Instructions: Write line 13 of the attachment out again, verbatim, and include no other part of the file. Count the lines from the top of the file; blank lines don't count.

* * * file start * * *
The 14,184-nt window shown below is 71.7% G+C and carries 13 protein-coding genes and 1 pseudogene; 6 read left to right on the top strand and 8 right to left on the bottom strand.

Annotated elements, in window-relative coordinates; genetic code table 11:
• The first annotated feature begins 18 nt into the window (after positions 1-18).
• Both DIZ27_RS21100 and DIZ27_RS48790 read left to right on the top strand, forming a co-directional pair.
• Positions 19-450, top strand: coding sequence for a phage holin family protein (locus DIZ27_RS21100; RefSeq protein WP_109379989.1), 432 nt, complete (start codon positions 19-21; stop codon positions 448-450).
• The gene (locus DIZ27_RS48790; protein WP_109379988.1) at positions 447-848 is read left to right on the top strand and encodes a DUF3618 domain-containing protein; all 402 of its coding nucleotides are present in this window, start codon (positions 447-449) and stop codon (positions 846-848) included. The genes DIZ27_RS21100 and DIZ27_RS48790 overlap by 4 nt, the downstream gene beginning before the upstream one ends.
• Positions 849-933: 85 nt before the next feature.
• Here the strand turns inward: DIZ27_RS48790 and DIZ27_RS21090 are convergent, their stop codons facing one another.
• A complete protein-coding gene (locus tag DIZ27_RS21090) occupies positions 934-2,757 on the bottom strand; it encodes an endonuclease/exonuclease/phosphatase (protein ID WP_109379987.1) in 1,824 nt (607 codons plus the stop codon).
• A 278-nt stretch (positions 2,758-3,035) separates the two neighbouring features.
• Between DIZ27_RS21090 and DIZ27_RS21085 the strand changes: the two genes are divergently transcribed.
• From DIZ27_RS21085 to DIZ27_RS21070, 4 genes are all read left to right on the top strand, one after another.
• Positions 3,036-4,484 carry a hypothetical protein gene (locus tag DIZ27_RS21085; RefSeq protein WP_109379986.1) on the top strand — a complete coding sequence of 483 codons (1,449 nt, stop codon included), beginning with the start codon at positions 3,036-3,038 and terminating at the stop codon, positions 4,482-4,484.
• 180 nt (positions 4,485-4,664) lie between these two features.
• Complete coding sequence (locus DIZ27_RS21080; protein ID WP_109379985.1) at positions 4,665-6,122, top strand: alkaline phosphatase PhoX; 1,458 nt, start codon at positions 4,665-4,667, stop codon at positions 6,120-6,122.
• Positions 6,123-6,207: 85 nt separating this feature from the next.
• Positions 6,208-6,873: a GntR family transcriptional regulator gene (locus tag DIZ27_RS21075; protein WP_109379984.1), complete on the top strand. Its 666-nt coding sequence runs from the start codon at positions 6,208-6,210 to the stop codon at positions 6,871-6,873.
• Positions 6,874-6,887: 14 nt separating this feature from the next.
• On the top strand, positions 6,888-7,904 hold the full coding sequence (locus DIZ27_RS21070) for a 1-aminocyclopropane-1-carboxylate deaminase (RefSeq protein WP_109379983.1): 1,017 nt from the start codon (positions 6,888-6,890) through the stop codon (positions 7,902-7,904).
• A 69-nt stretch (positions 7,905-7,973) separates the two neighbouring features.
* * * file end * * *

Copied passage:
• Positions 3,036-4,484 carry a hypothetical protein gene (locus tag DIZ27_RS21085; RefSeq protein WP_109379986.1) on the top strand — a complete coding sequence of 483 codons (1,449 nt, stop codon included), beginning with the start codon at positions 3,036-3,038 and terminating at the stop codon, positions 4,482-4,484.